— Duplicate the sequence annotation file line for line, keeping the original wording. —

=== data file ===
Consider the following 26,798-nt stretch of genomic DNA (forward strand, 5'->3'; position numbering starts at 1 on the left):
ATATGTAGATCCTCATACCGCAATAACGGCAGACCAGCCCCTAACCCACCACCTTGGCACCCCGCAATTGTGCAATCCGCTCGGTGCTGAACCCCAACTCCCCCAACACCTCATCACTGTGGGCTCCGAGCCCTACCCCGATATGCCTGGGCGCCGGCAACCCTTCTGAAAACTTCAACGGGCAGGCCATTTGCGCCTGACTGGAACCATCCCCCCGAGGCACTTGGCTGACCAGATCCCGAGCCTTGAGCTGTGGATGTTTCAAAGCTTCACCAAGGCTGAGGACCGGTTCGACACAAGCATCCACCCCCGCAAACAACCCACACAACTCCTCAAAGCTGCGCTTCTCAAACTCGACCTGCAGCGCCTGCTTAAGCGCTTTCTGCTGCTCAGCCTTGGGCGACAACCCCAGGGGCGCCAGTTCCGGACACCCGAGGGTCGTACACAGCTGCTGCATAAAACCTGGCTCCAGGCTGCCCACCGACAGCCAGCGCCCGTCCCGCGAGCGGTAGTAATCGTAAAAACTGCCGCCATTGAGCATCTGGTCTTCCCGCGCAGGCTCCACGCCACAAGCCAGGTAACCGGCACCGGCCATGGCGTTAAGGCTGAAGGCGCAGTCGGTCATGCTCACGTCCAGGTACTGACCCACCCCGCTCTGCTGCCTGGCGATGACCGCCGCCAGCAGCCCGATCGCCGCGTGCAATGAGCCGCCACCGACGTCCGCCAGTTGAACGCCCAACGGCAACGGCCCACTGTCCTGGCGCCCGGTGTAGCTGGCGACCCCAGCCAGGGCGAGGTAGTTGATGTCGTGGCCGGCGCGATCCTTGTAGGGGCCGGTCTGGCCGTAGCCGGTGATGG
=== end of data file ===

Consider the following 26,798-nt stretch of genomic DNA (forward strand, 5'->3'; position numbering starts at 1 on the left):
ATATGTAGATCCTCATACCGCAATAACGGCAGACCAGCCCCTAACCCACCACCTTGGCACCCCGCAATTGTGCAATCCGCTCGGTGCTGAACCCCAACTCCCCCAACACCTCATCACTGTGGGCTCCGAGCCCTACCCCGATATGCCTGGGCGCCGGCAACCCTTCTGAAAACTTCAACGGGCAGGCCATTTGCGCCTGACTGGAACCATCCCCCCGAGGCACTTGGCTGACCAGATCCCGAGCCTTGAGCTGTGGATGTTTCAAAGCTTCACCAAGGCTGAGGACCGGTTCGACACAAGCATCCACCCCCGCAAACAACCCACACAACTCCTCAAAGCTGCGCTTCTCAAACTCGACCTGCAGCGCCTGCTTAAGCGCTTTCTGCTGCTCAGCCTTGGGCGACAACCCCAGGGGCGCCAGTTCCGGACACCCGAGGGTCGTACACAGCTGCTGCATAAAACCTGGCTCCAGGCTGCCCACCGACAGCCAGCGCCCGTCCCGCGAGCGGTAGTAATCGTAAAAACTGCCGCCATTGAGCATCTGGTCTTCCCGCGCAGGCTCCACGCCACAAGCCAGGTAACCGGCACCGGCCATGGCGTTAAGGCTGAAGGCGCAGTCGGTCATGCTCACGTCCAGGTACTGACCCACCCCGCTCTGCTGCCTGGCGATGACCGCCGCCAGCAGCCCGATCGCCGCGTGCAATGAGCCGCCACCGACGTCCGCCAGTTGAACGCCCAACGGCAACGGCCCACTGTCCTGGCGCCCGGTGTAGCTGGCGACCCCAGCCAGGGCGAGGTAGTTGATGTCGTGGCCGGCGCGATCCTTGTAGGGGCCGGTCTGGCCGTAGCCGGTGATGG